CALIFORNIA | LOCAL
March 22, 2000
Re "His Love of Nazism Lives On," March 17: I strongly object to featuring an avowed and unrepentant Nazi on the front page, as if he were a role model for good. He is a role model, but for the continuing hatred of Jews and other non-Aryan people. Little in this entire article presents the horrifying events this man's hero engineered. Instead, we are treated to the following quote: "Today they say so many bad things about [Hitler]; I never experienced anything like that . . . I admire him. That's the position I take, and I will take it until the day I die."
December 25, 1996 |
Somewhere, Eva Peron must be laughing. After a production history as complex and torturous as the internal politics of Argentina, with enough potential participants as either stars or directors to fill a military junta, the filmed version of "Evita" has turned out to be--surprise!--a filmed version of "Evita."
April 10, 2002 |
"Now, I am in the best moment of life," says tenor saxophonist Gato Barbieri from his home in New York as his 4-year-old son, Christian, scampers noisily in the background. It's not just the pleasure of being a father at 67 but the survival it symbolizes that bolsters Barbieri's spirits. In 1995, such a prospect seemed unthinkable for the Argentina-born jazzman.
November 4, 1992 |
William Weber Johnson, a teacher, journalist and historian who specialized in writing about Mexico, the rugged Old West and the characters who prowled those colorful lands, has died. Johnson, a former Time-Life reporter, was 82 when he died in a San Diego hospital. His wife, Elizabeth, told the Associated Press he had died Monday of complications of emphysema. Johnson was the author of 11 books, among them a 1960 biography he called "Kelly Blue."
CALIFORNIA | LOCAL
February 18, 1992
Beginning in 1945 and continuing for some years after, hundreds--possibly thousands--of German and Austrian Nazi war criminals were quietly granted official protection in Argentina. Their journey from the ruins of Hitler's Third Reich to the comforts of President Juan Peron's Argentina had been carefully prepared, with a well-financed escape network in place by the time of Germany's defeat.
CALIFORNIA | LOCAL
April 21, 1987
Argentina's President Raul Alfonsin took a giant step over the weekend toward easing his countrymen's fear of military coups when he faced down a rebellion by junior officers who objected to his human-rights policies. Argentina has suffered through six such coups since 1930, the most recent and bloodiest in 1976.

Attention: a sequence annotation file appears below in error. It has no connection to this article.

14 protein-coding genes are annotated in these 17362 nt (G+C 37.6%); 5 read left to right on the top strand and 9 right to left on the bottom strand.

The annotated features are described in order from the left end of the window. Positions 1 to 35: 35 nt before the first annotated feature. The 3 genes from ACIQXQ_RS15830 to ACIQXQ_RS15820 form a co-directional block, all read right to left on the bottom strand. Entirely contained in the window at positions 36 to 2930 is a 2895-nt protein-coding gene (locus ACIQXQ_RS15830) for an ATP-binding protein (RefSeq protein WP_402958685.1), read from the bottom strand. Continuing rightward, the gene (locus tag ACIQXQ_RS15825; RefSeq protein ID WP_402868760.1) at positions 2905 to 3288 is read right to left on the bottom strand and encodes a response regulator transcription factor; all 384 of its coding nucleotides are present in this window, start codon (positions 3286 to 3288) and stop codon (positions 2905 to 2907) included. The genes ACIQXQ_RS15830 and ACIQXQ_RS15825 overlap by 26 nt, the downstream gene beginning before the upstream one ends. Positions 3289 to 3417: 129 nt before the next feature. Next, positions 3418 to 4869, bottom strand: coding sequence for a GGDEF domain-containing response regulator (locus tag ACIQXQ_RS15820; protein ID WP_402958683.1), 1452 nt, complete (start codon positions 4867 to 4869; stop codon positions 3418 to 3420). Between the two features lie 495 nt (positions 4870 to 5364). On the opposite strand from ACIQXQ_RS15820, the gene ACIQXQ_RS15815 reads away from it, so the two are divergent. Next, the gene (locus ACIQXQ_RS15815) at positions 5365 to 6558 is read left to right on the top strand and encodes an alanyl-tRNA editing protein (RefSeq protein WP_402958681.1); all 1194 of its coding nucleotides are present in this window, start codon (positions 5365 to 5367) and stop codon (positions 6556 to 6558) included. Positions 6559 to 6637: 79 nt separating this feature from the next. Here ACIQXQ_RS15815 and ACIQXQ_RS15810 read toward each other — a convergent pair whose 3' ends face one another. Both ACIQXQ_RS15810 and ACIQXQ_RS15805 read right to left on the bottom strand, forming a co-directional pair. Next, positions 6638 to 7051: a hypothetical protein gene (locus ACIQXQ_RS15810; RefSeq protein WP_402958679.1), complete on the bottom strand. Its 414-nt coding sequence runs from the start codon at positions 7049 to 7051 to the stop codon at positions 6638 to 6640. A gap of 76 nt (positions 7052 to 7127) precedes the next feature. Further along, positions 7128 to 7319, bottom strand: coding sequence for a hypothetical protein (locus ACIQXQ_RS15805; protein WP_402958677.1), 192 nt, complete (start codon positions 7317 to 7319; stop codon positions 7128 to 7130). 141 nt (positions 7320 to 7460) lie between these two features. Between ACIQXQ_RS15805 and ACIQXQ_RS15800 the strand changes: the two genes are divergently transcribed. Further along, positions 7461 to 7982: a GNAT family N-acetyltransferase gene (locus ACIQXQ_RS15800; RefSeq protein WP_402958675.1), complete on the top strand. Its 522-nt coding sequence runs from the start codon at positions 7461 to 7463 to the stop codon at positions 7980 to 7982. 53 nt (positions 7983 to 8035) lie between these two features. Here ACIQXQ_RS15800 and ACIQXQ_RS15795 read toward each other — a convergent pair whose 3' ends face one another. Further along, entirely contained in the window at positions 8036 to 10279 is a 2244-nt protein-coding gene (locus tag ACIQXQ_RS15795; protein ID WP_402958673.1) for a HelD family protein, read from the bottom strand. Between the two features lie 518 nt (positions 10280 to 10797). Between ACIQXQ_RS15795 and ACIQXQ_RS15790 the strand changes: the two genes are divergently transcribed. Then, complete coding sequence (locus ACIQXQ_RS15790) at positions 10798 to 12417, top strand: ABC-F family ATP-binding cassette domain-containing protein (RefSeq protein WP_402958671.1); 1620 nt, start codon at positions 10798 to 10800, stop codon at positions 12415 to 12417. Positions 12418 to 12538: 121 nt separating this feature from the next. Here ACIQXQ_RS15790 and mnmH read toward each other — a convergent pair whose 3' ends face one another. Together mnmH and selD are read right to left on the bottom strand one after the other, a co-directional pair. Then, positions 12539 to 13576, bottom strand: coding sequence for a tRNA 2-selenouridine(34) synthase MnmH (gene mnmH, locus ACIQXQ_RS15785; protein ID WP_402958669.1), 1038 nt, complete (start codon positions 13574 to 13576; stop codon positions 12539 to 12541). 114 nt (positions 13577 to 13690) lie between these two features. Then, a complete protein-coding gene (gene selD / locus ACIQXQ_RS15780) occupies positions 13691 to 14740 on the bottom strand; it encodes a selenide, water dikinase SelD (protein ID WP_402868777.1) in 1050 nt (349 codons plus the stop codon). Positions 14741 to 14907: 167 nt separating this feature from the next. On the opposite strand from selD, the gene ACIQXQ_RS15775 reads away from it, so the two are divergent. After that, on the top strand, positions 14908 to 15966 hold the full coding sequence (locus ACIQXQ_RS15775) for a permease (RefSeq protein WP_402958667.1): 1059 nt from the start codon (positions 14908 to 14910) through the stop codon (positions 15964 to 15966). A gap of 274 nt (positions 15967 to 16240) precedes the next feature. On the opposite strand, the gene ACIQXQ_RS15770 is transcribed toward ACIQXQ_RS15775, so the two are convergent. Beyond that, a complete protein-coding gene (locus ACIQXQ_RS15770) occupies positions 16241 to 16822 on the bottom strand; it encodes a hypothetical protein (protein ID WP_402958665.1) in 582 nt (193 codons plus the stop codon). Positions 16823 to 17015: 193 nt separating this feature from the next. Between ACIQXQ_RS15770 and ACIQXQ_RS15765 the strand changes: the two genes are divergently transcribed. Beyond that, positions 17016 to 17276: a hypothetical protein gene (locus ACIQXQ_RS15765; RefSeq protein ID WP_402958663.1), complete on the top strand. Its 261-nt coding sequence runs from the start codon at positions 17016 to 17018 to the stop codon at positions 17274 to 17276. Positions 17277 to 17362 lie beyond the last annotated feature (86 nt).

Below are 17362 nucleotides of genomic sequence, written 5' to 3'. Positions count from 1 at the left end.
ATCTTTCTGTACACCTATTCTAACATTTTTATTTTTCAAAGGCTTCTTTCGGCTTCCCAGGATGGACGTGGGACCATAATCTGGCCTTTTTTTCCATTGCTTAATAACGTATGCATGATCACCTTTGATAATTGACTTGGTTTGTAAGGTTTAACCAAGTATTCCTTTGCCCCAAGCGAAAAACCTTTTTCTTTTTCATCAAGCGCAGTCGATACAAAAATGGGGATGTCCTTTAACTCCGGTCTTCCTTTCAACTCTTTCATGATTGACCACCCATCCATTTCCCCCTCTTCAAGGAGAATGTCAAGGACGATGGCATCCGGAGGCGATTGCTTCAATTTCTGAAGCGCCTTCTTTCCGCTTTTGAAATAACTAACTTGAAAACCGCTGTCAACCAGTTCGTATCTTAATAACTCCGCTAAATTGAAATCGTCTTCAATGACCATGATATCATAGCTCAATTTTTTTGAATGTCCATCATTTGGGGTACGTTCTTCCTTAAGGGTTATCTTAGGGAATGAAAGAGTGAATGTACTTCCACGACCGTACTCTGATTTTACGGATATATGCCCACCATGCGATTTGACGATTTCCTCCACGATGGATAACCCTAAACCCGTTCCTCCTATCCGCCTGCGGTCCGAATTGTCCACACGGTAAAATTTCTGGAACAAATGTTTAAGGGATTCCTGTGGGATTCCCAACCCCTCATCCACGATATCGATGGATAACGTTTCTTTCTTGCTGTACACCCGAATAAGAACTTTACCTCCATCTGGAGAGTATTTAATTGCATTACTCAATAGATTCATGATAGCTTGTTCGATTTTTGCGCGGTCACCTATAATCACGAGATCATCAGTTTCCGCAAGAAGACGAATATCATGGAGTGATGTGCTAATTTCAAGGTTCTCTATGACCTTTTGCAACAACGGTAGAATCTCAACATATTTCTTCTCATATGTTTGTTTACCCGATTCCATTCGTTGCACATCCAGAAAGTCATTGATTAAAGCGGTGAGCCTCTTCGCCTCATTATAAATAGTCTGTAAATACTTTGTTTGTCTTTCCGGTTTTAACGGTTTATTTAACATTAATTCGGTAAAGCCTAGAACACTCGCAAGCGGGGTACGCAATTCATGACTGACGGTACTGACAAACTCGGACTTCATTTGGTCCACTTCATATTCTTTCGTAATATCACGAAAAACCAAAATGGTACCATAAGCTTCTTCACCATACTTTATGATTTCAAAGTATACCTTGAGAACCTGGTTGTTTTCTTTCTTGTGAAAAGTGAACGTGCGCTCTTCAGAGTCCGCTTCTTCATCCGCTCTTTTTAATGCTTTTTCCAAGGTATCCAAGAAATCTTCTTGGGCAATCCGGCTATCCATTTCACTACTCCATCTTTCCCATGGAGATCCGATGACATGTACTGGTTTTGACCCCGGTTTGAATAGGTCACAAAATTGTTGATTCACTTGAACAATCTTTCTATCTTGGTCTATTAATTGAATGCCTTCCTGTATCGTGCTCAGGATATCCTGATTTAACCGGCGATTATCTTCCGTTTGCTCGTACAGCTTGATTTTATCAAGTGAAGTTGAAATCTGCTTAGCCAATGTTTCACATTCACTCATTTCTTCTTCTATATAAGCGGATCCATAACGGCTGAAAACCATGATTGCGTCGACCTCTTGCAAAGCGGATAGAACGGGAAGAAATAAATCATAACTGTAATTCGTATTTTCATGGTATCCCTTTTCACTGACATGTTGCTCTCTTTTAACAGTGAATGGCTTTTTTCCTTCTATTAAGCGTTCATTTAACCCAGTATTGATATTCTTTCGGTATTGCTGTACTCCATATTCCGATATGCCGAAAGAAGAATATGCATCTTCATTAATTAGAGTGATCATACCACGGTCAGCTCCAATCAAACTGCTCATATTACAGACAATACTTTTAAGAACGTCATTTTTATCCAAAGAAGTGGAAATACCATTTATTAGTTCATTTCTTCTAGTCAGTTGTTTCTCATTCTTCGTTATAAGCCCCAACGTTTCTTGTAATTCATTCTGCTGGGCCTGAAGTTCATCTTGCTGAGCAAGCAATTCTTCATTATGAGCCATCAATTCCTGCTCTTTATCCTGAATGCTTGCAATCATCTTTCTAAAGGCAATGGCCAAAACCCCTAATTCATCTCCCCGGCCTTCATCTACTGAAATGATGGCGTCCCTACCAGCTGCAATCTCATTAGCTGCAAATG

May 4, 1996 |
Before the movie version takes over the public's notion of what "Evita" is all about, the Theater League is offering another look at the dynamic stage musical that generated the film. Now in Thousand Oaks and next week in Glendale, this "Evita" demonstrates again how transfixing Andrew Lloyd Webber's best show can be. Unlike much of his later work, "Evita" conspicuously lacks the sense that crowd-pleasing was the first priority.
June 24, 1993 |
She's short. She's got a bleached blond 'do. And tongues have been wagging about her clout. "It's all very well, for the lady at the side of the President," the chorus of malcontents sing, "to show an interest in affairs. . . . She holds no elected post. She's an ornament at most." Hillary Rodham Clinton, right? Wrong. Eva Peron, the first lady of Argentine dictator Juan Peron and an icon in her day, was raising eyebrows four decades before the Clintonistas set up camp in the White House.
January 3, 1997 |
Not surprisingly, some critics have been as merciless in their attacks on the movie "Evita" as many were half a century ago on the real-life Evita, nee Eva Duarte. There was no middle ground then or now. One either loved or hated Evita and, it seems, one either loves or hates "Evita." Why was she so hated? The answers lie in the thick tapestry of myths, half-truths and lies about her. Evita rose from a poor, fatherless home, to become the mistress and wife of Argentine strongman Juan Peron.
April 13, 1992 |
Poor Panamanian strongman Manuel Noriega. As if these legal problems weren't enough, you have to wonder if he's given any thought to changing his name. Not the Manuel Noriega part, but his first name--as given to him by the press: Panamanian strongman. He's not the first to be tagged this way. After all, there was Greek shipping magnate Aristotle Onassis, heavyweight boxing champion Muhammad Ali, globe-trotting diplomat Henry Kissinger and Marxist President Salvador Allende of Chile.